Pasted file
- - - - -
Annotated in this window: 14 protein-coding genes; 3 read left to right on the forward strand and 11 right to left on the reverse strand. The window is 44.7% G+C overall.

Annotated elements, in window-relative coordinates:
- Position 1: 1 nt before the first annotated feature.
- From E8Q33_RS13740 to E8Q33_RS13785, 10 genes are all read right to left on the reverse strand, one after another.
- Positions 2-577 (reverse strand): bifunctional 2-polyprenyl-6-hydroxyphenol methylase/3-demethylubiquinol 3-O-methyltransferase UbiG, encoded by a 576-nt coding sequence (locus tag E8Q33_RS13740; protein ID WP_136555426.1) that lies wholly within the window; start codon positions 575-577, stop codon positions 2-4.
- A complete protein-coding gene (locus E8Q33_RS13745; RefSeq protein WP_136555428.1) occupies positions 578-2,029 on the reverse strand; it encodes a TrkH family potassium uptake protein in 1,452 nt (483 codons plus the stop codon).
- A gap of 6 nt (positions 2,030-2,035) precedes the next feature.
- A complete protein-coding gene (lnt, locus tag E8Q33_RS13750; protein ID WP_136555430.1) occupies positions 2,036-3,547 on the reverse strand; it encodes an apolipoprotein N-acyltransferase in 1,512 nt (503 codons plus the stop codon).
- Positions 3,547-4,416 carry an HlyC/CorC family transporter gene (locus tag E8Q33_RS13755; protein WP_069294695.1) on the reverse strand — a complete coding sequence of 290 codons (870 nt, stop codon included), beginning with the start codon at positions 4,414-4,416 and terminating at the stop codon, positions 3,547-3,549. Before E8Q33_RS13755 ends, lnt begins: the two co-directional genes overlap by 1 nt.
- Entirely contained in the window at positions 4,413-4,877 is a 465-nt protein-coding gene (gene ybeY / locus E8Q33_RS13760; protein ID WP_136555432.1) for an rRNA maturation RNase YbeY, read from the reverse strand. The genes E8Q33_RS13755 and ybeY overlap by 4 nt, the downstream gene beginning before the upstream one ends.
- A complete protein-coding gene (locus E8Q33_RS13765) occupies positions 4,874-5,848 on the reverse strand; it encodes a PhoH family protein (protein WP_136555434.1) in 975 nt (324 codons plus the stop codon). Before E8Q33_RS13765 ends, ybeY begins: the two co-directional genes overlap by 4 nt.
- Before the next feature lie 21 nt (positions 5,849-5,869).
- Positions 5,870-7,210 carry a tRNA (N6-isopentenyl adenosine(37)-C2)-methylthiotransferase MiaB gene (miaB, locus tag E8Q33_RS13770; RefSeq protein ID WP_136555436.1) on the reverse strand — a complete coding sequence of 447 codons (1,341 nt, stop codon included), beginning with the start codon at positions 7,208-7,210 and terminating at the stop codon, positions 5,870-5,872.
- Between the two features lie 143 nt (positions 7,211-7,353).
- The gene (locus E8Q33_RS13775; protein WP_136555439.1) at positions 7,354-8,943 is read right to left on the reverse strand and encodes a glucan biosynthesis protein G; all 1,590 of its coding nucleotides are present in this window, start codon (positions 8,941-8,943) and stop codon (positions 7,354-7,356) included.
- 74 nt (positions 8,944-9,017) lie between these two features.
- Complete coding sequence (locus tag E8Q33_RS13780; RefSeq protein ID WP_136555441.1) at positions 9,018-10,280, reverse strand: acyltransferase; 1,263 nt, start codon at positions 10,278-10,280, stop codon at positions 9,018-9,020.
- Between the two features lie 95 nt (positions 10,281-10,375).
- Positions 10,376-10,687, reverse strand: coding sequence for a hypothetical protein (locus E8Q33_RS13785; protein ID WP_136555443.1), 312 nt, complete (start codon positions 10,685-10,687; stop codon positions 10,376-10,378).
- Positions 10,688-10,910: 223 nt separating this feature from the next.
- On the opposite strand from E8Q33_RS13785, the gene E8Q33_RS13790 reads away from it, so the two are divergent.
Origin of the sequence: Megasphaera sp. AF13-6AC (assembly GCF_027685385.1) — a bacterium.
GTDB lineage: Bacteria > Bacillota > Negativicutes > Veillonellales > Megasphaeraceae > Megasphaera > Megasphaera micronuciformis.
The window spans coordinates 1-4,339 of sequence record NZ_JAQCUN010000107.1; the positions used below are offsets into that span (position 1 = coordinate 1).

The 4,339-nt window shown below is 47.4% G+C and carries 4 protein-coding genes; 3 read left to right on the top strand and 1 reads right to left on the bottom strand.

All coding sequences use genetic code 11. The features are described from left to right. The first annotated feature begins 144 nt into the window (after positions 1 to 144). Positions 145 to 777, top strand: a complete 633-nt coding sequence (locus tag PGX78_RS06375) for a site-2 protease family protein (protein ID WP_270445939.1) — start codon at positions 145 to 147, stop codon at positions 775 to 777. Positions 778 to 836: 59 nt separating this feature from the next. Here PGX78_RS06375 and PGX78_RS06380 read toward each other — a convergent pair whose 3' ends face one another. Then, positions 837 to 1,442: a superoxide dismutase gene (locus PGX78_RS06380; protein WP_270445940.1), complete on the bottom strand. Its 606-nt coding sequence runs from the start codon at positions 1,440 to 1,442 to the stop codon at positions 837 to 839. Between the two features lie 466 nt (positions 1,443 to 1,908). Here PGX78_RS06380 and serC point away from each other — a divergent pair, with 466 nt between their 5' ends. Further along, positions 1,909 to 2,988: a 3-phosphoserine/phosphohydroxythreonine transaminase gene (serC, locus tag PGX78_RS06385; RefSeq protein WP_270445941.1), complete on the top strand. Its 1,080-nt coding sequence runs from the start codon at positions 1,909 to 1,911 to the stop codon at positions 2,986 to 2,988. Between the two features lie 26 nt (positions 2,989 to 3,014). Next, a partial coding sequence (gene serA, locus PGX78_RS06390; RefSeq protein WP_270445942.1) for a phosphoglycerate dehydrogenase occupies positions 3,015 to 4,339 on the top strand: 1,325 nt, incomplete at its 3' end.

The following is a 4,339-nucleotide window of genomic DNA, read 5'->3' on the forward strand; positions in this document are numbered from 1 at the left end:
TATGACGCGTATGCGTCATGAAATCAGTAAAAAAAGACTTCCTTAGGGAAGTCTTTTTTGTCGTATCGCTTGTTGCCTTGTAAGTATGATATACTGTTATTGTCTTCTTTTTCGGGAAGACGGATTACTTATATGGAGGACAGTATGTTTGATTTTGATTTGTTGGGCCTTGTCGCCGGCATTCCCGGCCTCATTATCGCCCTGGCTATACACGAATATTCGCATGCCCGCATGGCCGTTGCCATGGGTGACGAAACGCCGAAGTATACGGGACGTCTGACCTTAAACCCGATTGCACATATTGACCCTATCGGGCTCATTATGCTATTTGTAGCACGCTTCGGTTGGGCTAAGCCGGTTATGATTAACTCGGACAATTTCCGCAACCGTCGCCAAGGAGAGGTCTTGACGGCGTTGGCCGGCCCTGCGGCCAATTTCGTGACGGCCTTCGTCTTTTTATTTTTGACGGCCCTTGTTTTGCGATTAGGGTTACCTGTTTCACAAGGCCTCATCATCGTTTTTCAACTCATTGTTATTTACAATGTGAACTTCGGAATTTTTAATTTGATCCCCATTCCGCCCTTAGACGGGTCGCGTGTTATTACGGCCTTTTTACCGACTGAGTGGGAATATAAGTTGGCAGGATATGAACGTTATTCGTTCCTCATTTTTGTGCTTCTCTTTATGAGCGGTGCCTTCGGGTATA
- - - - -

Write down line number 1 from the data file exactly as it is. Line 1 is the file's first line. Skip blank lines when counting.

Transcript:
Annotated in this window: 14 protein-coding genes; 3 read left to right on the forward strand and 11 right to left on the reverse strand. The window is 44.7% G+C overall.